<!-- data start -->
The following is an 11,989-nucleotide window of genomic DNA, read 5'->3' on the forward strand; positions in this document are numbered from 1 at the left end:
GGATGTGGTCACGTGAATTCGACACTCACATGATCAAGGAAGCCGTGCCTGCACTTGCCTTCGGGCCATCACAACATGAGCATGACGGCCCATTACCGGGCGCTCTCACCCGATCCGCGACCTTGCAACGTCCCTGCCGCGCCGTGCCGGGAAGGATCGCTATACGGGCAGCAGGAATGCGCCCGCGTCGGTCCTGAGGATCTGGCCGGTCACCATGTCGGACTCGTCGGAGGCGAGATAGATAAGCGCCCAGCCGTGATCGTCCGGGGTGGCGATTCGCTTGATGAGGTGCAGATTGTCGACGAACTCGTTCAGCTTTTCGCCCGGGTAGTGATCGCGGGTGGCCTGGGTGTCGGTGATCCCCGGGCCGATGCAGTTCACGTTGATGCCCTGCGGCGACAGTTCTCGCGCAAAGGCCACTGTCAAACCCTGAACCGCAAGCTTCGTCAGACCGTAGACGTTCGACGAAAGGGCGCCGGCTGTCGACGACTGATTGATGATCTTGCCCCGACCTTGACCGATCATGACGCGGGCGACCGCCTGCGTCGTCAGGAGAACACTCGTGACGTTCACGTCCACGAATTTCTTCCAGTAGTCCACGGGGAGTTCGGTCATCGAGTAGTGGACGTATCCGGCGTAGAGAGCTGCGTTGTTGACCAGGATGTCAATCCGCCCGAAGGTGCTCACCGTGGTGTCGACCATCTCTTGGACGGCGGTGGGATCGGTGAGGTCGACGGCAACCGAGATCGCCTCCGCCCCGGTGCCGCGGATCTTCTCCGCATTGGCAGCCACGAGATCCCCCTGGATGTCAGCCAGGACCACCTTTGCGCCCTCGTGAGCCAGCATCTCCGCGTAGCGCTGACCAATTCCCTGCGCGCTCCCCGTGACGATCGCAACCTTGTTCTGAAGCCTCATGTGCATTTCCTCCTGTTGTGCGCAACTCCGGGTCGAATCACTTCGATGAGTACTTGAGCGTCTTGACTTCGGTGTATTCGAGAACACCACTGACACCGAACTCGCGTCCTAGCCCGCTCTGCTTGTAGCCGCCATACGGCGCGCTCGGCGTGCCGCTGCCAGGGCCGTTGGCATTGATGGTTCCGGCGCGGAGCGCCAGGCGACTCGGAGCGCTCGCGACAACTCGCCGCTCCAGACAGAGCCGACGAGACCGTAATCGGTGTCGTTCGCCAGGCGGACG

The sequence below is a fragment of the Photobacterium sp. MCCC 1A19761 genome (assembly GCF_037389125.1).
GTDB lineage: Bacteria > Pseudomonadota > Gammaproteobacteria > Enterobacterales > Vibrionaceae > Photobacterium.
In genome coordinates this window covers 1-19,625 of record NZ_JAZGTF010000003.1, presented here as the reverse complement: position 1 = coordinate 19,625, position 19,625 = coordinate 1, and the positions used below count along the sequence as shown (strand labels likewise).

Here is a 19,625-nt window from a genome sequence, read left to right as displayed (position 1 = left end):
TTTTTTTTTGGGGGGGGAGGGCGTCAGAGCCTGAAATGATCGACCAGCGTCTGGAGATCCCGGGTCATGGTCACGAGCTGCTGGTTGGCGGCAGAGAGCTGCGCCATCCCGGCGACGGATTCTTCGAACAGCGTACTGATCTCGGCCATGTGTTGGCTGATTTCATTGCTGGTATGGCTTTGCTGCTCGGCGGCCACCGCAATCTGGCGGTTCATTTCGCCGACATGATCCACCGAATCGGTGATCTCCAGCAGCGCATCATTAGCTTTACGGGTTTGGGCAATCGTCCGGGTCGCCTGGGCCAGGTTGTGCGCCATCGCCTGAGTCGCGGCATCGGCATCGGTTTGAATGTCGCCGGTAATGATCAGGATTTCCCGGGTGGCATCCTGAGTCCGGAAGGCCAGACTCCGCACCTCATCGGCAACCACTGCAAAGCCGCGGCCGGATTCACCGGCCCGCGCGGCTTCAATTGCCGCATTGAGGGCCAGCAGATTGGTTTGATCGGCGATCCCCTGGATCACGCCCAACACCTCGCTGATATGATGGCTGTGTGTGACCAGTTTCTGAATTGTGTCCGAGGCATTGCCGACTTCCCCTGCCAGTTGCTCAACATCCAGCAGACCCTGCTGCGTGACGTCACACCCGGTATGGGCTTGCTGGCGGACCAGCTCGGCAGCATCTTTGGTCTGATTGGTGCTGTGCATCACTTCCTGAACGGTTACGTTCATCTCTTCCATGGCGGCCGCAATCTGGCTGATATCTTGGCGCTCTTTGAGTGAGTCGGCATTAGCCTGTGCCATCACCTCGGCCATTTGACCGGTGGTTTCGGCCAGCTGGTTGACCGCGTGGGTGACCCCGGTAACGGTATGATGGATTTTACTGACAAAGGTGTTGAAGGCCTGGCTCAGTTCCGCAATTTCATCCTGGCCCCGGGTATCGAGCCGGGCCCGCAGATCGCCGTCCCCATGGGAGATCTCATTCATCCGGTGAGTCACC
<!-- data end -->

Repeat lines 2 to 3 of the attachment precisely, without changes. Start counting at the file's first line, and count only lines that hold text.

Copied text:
GGATGTGGTCACGTGAATTCGACACTCACATGATCAAGGAAGCCGTGCCTGCACTTGCCTTCGGGCCATCACAACATGAGCATGACGGCCCATTACCGGGCGCTCTCACCCGATCCGCGACCTTGCAACGTCCCTGCCGCGCCGTGCCGGGAAGGATCGCTATACGGGCAGCAGGAATGCGCCCGCGTCGGTCCTGAGGATCTGGCCGGTCACCATGTCGGACTCGTCGGAGGCGAGATAGATAAGCGCCCAGCCGTGATCGTCCGGGGTGGCGATTCGCTTGATGAGGTGCAGATTGTCGACGAACTCGTTCAGCTTTTCGCCCGGGTAGTGATCGCGGGTGGCCTGGGTGTCGGTGATCCCCGGGCCGATGCAGTTCACGTTGATGCCCTGCGGCGACAGTTCTCGCGCAAAGGCCACTGTCAAACCCTGAACCGCAAGCTTCGTCAGACCGTAGACGTTCGACGAAAGGGCGCCGGCTGTCGACGACTGATTGATGATCTTGCCCCGACCTTGACCGATCATGACGCGGGCGACCGCCTGCGTCGTCAGGAGAACACTCGTGACGTTCACGTCCACGAATTTCTTCCAGTAGTCCACGGGGAGTTCGGTCATCGAGTAGTGGACGTATCCGGCGTAGAGAGCTGCGTTGTTGACCAGGATGTCAATCCGCCCGAAGGTGCTCACCGTGGTGTCGACCATCTCTTGGACGGCGGTGGGATCGGTGAGGTCGACGGCAACCGAGATCGCCTCCGCCCCGGTGCCGCGGATCTTCTCCGCATTGGCAGCCACGAGATCCCCCTGGATGTCAGCCAGGACCACCTTTGCGCCCTCGTGAGCCAGCATCTCCGCGTAGCGCTGACCAATTCCCTGCGCGCTCCCCGTGACGATCGCAACCTTGTTCTGAAGCCTCATGTGCATTTCCTCCTGTTGTGCGCAACTCCGGGTCGAATCACTTCGATGAGTACTTGAGCGTCTTGACTTCGGTGTATTCGAGAACACCACTGACACCGAACTCGCGTCCTAGCCCGCTCTGCTTGTAGCCGCCATACGGCGCGCTCGGCGTGCCGCTGCCAGGGCCGTTGGCATTGATGGTTCCGGCGCGGAGCGCCAGGCGACTCGGAGCGCTCGCGACAACTCGCCGCTCCAGACAGAGCCGACGAGACCGTAATCGGTGTCGTTCGCCAGGCGGACG

The sequence below is a fragment of the Photobacterium sp. MCCC 1A19761 genome (assembly GCF_037389125.1).